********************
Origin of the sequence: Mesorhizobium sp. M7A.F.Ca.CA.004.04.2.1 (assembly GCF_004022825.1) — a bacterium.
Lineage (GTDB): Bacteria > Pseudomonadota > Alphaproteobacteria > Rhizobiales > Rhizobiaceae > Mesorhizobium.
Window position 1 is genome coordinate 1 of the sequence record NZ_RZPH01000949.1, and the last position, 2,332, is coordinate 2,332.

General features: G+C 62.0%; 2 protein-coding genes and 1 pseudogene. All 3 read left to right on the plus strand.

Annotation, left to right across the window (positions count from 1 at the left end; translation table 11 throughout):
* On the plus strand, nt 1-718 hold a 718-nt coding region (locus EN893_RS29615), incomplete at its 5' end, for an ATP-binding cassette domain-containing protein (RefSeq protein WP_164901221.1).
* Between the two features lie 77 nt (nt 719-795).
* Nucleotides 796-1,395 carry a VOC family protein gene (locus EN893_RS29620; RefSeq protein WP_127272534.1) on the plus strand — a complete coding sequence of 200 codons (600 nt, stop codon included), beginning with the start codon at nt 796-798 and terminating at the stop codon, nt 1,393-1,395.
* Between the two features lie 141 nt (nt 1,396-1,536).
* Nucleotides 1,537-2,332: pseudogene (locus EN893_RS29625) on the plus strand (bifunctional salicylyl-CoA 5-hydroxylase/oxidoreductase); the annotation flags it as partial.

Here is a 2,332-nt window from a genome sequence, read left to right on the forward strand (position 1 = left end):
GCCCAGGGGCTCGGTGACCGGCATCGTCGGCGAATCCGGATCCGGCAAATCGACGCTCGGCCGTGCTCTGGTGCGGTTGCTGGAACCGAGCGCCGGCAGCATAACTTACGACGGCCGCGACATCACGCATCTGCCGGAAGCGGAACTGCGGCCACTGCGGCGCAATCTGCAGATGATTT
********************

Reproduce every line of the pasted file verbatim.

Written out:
Origin of the sequence: Mesorhizobium sp. M7A.F.Ca.CA.004.04.2.1 (assembly GCF_004022825.1) — a bacterium.
Lineage (GTDB): Bacteria > Pseudomonadota > Alphaproteobacteria > Rhizobiales > Rhizobiaceae > Mesorhizobium.
Window position 1 is genome coordinate 1 of the sequence record NZ_RZPH01000949.1, and the last position, 2,332, is coordinate 2,332.

General features: G+C 62.0%; 2 protein-coding genes and 1 pseudogene. All 3 read left to right on the plus strand.

Annotation, left to right across the window (positions count from 1 at the left end; translation table 11 throughout):
* On the plus strand, nt 1-718 hold a 718-nt coding region (locus EN893_RS29615), incomplete at its 5' end, for an ATP-binding cassette domain-containing protein (RefSeq protein WP_164901221.1).
* Between the two features lie 77 nt (nt 719-795).
* Nucleotides 796-1,395 carry a VOC family protein gene (locus EN893_RS29620; RefSeq protein WP_127272534.1) on the plus strand — a complete coding sequence of 200 codons (600 nt, stop codon included), beginning with the start codon at nt 796-798 and terminating at the stop codon, nt 1,393-1,395.
* Between the two features lie 141 nt (nt 1,396-1,536).
* Nucleotides 1,537-2,332: pseudogene (locus EN893_RS29625) on the plus strand (bifunctional salicylyl-CoA 5-hydroxylase/oxidoreductase); the annotation flags it as partial.

Here is a 2,332-nt window from a genome sequence, read left to right on the forward strand (position 1 = left end):
GCCCAGGGGCTCGGTGACCGGCATCGTCGGCGAATCCGGATCCGGCAAATCGACGCTCGGCCGTGCTCTGGTGCGGTTGCTGGAACCGAGCGCCGGCAGCATAACTTACGACGGCCGCGACATCACGCATCTGCCGGAAGCGGAACTGCGGCCACTGCGGCGCAATCTGCAGATGATTT